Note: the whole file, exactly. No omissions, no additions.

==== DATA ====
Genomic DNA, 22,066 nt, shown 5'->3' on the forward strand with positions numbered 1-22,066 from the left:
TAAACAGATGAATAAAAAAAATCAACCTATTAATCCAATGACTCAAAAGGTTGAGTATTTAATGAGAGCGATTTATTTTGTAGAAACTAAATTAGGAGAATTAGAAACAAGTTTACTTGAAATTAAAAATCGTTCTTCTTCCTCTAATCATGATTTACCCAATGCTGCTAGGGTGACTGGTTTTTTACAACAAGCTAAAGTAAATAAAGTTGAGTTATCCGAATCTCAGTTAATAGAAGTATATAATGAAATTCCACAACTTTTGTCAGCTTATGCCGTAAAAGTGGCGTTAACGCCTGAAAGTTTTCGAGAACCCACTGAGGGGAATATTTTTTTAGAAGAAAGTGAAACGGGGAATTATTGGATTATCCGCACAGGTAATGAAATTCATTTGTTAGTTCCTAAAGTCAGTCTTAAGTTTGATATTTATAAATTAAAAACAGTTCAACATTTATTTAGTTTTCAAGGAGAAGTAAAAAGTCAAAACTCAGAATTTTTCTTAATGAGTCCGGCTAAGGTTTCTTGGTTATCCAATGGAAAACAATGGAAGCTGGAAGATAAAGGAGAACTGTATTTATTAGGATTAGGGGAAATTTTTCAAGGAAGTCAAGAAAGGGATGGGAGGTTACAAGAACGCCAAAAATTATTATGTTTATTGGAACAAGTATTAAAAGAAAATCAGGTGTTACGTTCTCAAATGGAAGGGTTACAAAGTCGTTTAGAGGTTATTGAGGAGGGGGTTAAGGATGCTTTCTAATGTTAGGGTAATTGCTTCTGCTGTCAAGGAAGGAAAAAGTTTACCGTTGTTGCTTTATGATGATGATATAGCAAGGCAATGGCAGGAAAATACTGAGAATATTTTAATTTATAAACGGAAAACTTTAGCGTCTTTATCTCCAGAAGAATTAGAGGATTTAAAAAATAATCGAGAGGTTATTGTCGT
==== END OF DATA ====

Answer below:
Genomic DNA, 22,066 nt, shown 5'->3' on the forward strand with positions numbered 1-22,066 from the left:
TAAACAGATGAATAAAAAAAATCAACCTATTAATCCAATGACTCAAAAGGTTGAGTATTTAATGAGAGCGATTTATTTTGTAGAAACTAAATTAGGAGAATTAGAAACAAGTTTACTTGAAATTAAAAATCGTTCTTCTTCCTCTAATCATGATTTACCCAATGCTGCTAGGGTGACTGGTTTTTTACAACAAGCTAAAGTAAATAAAGTTGAGTTATCCGAATCTCAGTTAATAGAAGTATATAATGAAATTCCACAACTTTTGTCAGCTTATGCCGTAAAAGTGGCGTTAACGCCTGAAAGTTTTCGAGAACCCACTGAGGGGAATATTTTTTTAGAAGAAAGTGAAACGGGGAATTATTGGATTATCCGCACAGGTAATGAAATTCATTTGTTAGTTCCTAAAGTCAGTCTTAAGTTTGATATTTATAAATTAAAAACAGTTCAACATTTATTTAGTTTTCAAGGAGAAGTAAAAAGTCAAAACTCAGAATTTTTCTTAATGAGTCCGGCTAAGGTTTCTTGGTTATCCAATGGAAAACAATGGAAGCTGGAAGATAAAGGAGAACTGTATTTATTAGGATTAGGGGAAATTTTTCAAGGAAGTCAAGAAAGGGATGGGAGGTTACAAGAACGCCAAAAATTATTATGTTTATTGGAACAAGTATTAAAAGAAAATCAGGTGTTACGTTCTCAAATGGAAGGGTTACAAAGTCGTTTAGAGGTTATTGAGGAGGGGGTTAAGGATGCTTTCTAATGTTAGGGTAATTGCTTCTGCTGTCAAGGAAGGAAAAAGTTTACCGTTGTTGCTTTATGATGATGATATAGCAAGGCAATGGCAGGAAAATACTGAGAATATTTTAATTTATAAACGGAAAACTTTAGCGTCTTTATCTCCAGAAGAATTAGAGGATTTAAAAAATAATCGAGAGGTTATTGTCGT